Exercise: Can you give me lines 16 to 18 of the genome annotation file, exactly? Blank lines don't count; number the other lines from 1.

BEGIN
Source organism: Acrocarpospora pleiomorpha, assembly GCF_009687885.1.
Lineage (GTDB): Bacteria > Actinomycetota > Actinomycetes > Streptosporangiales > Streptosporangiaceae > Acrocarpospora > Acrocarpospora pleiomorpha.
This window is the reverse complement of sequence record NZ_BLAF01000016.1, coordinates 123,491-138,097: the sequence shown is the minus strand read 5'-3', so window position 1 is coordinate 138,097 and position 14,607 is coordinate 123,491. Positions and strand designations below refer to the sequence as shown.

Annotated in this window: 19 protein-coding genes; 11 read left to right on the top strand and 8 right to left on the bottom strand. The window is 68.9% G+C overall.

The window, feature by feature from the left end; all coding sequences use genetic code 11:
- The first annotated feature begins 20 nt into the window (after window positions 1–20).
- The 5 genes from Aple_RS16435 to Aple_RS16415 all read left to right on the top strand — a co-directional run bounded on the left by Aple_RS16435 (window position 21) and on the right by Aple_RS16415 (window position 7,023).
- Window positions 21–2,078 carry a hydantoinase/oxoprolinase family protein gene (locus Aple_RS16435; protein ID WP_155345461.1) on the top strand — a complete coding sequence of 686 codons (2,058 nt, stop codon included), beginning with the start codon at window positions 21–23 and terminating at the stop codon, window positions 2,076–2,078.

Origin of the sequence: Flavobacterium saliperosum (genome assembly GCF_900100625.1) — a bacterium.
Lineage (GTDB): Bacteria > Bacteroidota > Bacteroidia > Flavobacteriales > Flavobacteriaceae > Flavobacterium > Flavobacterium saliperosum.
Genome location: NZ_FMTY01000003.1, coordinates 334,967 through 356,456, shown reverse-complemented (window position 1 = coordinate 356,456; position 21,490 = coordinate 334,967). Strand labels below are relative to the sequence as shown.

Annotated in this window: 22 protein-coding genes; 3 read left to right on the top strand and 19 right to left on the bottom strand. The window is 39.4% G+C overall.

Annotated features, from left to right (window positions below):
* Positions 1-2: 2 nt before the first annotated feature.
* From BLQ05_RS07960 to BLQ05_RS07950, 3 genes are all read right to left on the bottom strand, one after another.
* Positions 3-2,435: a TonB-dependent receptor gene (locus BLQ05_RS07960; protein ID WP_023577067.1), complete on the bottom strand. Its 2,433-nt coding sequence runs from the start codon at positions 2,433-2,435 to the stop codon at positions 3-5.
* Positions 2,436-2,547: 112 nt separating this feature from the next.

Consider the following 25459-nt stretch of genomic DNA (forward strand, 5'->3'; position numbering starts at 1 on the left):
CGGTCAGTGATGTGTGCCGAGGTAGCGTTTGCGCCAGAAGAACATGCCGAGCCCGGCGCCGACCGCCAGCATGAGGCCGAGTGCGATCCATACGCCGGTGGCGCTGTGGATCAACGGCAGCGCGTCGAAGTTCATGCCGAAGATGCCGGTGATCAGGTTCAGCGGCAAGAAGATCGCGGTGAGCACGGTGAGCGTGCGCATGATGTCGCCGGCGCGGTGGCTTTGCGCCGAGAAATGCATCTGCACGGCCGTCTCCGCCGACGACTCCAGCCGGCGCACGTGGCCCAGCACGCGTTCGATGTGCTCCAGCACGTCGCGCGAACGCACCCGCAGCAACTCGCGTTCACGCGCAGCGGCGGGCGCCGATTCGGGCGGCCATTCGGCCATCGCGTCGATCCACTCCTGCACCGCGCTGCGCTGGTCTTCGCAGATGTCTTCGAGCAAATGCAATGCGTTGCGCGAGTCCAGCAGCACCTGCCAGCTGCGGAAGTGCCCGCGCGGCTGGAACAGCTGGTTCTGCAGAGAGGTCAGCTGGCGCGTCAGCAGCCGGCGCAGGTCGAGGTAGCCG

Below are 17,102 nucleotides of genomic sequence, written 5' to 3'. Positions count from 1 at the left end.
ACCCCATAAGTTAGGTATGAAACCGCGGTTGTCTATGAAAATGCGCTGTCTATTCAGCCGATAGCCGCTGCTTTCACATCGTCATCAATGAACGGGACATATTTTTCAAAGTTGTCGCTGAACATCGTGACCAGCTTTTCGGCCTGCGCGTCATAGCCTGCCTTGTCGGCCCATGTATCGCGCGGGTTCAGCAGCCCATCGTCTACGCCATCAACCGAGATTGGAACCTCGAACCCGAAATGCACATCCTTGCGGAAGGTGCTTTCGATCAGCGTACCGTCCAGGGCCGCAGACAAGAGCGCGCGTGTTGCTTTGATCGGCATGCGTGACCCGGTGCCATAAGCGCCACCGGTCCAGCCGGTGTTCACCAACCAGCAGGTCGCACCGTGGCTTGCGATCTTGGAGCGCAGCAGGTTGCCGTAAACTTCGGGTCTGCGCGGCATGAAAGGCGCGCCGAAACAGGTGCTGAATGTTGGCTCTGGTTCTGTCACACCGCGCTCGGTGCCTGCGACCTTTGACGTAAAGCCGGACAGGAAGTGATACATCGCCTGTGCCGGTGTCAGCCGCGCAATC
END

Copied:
* Positions 3-2,435: a TonB-dependent receptor gene (locus BLQ05_RS07960; protein ID WP_023577067.1), complete on the bottom strand. Its 2,433-nt coding sequence runs from the start codon at positions 2,433-2,435 to the stop codon at positions 3-5.
* Positions 2,436-2,547: 112 nt separating this feature from the next.

Consider the following 25459-nt stretch of genomic DNA (forward strand, 5'->3'; position numbering starts at 1 on the left):